Vegetation structural diversity is a fundamental component of biodiversity. Diverse plant structures create broad arrays of habitat for other organisms to utilize, and increase the range of ecological functions that vegetation provides. In order to conserve biodiversity and ecological functioning under global change, we need to better understand how variation in climate and land-use influence ecosystem structure and dynamics. Growing appreciation of the importance of spatial scale, heterogeneity and context in ecological research has seen a rapid increase in the application of remote sensing in ecology to provide spatially continuous representations of ecosystems. Airborne LiDAR (light detection and ranging) has emerged as a valuable tool for the structural characterization of ecosystems in three-dimensions (3-D), at fine resolutions, and over large spatial extents. However, despite large advances in mapping canopy structure in high spatial resolution, we have seen limited direct application of LiDAR in biodiversity research. This disparity partly stems from the collection and analysis of LiDAR data remaining largely in the remote sensing, engineering and computer science fields, with poor integration into ecological and biodiversity science.
We aim to develop better insight into how biodiversity and ecological functioning might change under future climate and land-management conditions. I am using high resolution airborne LiDAR to explore the variability in tree architecture across gradients of land-use and climate in European temperate systems. The architecture of an adult tree is a reflection of current and historic growing conditions, as it integrates the environmental and disturbance factors that have shaped its structure from seedling to maturity. We can use this information embedded within the 3-D canopy structure of trees, at multiple spatial scales, to better understand how different drivers influence carbon storage and structural diversity.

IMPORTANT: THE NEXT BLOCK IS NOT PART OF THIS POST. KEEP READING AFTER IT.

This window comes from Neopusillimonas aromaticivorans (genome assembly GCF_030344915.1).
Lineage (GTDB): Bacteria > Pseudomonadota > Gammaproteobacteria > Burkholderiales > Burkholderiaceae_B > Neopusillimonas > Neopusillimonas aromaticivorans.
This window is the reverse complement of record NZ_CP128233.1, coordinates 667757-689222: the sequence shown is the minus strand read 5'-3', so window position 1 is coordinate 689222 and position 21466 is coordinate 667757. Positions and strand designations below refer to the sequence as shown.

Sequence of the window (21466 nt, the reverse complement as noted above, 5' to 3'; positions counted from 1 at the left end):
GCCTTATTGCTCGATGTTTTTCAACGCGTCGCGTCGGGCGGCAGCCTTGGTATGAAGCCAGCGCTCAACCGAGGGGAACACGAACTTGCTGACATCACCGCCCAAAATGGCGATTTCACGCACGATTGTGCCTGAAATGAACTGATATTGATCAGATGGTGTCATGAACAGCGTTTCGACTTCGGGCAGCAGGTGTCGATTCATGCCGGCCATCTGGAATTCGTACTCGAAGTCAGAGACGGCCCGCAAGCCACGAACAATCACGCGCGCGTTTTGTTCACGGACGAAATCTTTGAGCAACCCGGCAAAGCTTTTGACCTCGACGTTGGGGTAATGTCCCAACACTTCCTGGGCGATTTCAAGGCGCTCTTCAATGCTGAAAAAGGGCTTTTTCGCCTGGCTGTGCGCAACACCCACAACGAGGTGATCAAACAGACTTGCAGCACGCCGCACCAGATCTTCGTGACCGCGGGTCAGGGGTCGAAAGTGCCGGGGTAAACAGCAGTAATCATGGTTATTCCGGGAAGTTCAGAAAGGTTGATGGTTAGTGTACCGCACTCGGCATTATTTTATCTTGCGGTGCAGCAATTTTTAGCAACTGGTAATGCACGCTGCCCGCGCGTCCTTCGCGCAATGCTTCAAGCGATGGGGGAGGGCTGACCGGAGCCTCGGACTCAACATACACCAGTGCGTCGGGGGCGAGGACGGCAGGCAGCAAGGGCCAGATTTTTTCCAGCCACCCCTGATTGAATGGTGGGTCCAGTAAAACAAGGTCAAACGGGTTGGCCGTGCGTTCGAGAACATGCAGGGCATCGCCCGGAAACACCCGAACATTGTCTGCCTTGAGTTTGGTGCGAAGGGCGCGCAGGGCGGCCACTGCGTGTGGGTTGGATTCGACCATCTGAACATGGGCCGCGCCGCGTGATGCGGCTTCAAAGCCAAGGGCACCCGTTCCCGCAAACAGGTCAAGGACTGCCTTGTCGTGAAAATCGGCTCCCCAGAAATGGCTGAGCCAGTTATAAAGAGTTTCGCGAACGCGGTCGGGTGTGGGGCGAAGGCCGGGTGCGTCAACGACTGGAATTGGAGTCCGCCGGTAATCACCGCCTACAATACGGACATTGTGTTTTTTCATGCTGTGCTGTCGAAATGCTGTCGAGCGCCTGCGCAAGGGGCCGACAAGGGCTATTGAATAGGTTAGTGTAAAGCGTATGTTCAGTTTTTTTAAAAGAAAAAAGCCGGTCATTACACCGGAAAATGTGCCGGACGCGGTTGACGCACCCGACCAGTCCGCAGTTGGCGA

“Ecosystem engineers” are organisms that directly or indirectly modulate the availability of resources to other species, by causing physical state changes in the abiotic or biotic environment. I am studying the ecosystem impacts of two such engineers in African savannas – termites and elephants.
Termite mounds represent nutrient and biodiversity hotspots within the broader landscape matrix. Termites build their mounds from clays and are a major source of particle and nutrient redistribution in savannas. I am using LiDAR data collected by the Carnegie Airborne Observatory (CAO, http:// cao.ciw.edu), in collaboration with Greg Asner, to map the spatial location of termite mounds and gain better understanding of the spatial distribution and density of mounds on different soil types and under different rainfall regimes. We are also conducting a range of field studies to assess the scale of termite mound influence as a forage resource for other organisms.
At the larger end of the organism spectrum, elephants modify the physical environment by breaking branches and pushing over trees. Large trees form islands of biogeochemical activity within the landscape matrix, but are disappearing in many savannas through the interaction of increasing elephant densities and fire. We are using satellite imagery and airborne LiDAR (from the CAO) to understand the rate and spatial distribution of elephant impacts on large trees across different substrate, hillslope and rainfall settings. This research is conducted in close collaboration with Carnegie and South African National Parks (SANParks) scientists to understand the ecological consequences of tree loss, and provide crucial information for the setting and evaluation of biodiversity conservation objectives.